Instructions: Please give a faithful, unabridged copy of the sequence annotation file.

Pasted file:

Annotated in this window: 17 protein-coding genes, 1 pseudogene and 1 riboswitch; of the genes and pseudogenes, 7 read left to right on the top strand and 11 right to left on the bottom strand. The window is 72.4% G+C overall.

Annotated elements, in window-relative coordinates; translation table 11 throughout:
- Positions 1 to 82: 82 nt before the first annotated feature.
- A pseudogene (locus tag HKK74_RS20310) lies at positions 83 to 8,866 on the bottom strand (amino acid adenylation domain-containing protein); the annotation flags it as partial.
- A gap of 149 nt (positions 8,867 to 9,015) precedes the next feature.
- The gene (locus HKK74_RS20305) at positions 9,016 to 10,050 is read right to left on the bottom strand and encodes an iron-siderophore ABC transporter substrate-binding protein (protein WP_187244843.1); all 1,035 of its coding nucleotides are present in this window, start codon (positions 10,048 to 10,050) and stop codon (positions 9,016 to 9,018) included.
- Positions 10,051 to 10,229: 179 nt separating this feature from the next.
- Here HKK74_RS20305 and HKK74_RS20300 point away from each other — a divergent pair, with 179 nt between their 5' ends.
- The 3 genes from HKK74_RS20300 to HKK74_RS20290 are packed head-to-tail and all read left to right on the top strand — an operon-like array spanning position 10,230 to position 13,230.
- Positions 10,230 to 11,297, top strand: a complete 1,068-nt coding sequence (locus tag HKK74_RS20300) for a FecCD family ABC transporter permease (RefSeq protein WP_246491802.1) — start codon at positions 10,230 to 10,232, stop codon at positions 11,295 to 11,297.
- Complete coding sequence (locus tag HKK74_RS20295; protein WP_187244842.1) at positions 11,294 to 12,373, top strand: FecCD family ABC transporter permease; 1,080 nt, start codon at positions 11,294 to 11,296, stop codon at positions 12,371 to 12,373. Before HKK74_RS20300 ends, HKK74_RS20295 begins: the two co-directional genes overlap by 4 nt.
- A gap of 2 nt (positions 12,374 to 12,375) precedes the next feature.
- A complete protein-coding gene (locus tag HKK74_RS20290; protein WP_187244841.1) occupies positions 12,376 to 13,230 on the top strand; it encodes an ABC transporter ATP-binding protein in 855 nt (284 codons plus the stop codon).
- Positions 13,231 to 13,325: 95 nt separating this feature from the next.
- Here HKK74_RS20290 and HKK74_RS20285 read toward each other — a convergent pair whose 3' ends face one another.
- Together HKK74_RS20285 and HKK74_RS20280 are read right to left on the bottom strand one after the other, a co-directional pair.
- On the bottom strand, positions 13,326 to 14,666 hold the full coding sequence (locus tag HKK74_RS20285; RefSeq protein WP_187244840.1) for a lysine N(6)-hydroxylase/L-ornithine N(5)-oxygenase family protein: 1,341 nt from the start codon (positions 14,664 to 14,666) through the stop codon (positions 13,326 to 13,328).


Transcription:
Annotated in this window: 17 protein-coding genes, 1 pseudogene and 1 riboswitch; of the genes and pseudogenes, 7 read left to right on the top strand and 11 right to left on the bottom strand. The window is 72.4% G+C overall.

Annotated elements, in window-relative coordinates; translation table 11 throughout:
- Positions 1 to 82: 82 nt before the first annotated feature.
- A pseudogene (locus tag HKK74_RS20310) lies at positions 83 to 8,866 on the bottom strand (amino acid adenylation domain-containing protein); the annotation flags it as partial.
- A gap of 149 nt (positions 8,867 to 9,015) precedes the next feature.
- The gene (locus HKK74_RS20305) at positions 9,016 to 10,050 is read right to left on the bottom strand and encodes an iron-siderophore ABC transporter substrate-binding protein (protein WP_187244843.1); all 1,035 of its coding nucleotides are present in this window, start codon (positions 10,048 to 10,050) and stop codon (positions 9,016 to 9,018) included.
- Positions 10,051 to 10,229: 179 nt separating this feature from the next.
- Here HKK74_RS20305 and HKK74_RS20300 point away from each other — a divergent pair, with 179 nt between their 5' ends.
- The 3 genes from HKK74_RS20300 to HKK74_RS20290 are packed head-to-tail and all read left to right on the top strand — an operon-like array spanning position 10,230 to position 13,230.
- Positions 10,230 to 11,297, top strand: a complete 1,068-nt coding sequence (locus tag HKK74_RS20300) for a FecCD family ABC transporter permease (RefSeq protein WP_246491802.1) — start codon at positions 10,230 to 10,232, stop codon at positions 11,295 to 11,297.
- Complete coding sequence (locus tag HKK74_RS20295; protein WP_187244842.1) at positions 11,294 to 12,373, top strand: FecCD family ABC transporter permease; 1,080 nt, start codon at positions 11,294 to 11,296, stop codon at positions 12,371 to 12,373. Before HKK74_RS20300 ends, HKK74_RS20295 begins: the two co-directional genes overlap by 4 nt.
- A gap of 2 nt (positions 12,374 to 12,375) precedes the next feature.
- A complete protein-coding gene (locus tag HKK74_RS20290; protein WP_187244841.1) occupies positions 12,376 to 13,230 on the top strand; it encodes an ABC transporter ATP-binding protein in 855 nt (284 codons plus the stop codon).
- Positions 13,231 to 13,325: 95 nt separating this feature from the next.
- Here HKK74_RS20290 and HKK74_RS20285 read toward each other — a convergent pair whose 3' ends face one another.
- Together HKK74_RS20285 and HKK74_RS20280 are read right to left on the bottom strand one after the other, a co-directional pair.
- On the bottom strand, positions 13,326 to 14,666 hold the full coding sequence (locus tag HKK74_RS20285; RefSeq protein WP_187244840.1) for a lysine N(6)-hydroxylase/L-ornithine N(5)-oxygenase family protein: 1,341 nt from the start codon (positions 14,664 to 14,666) through the stop codon (positions 13,326 to 13,328).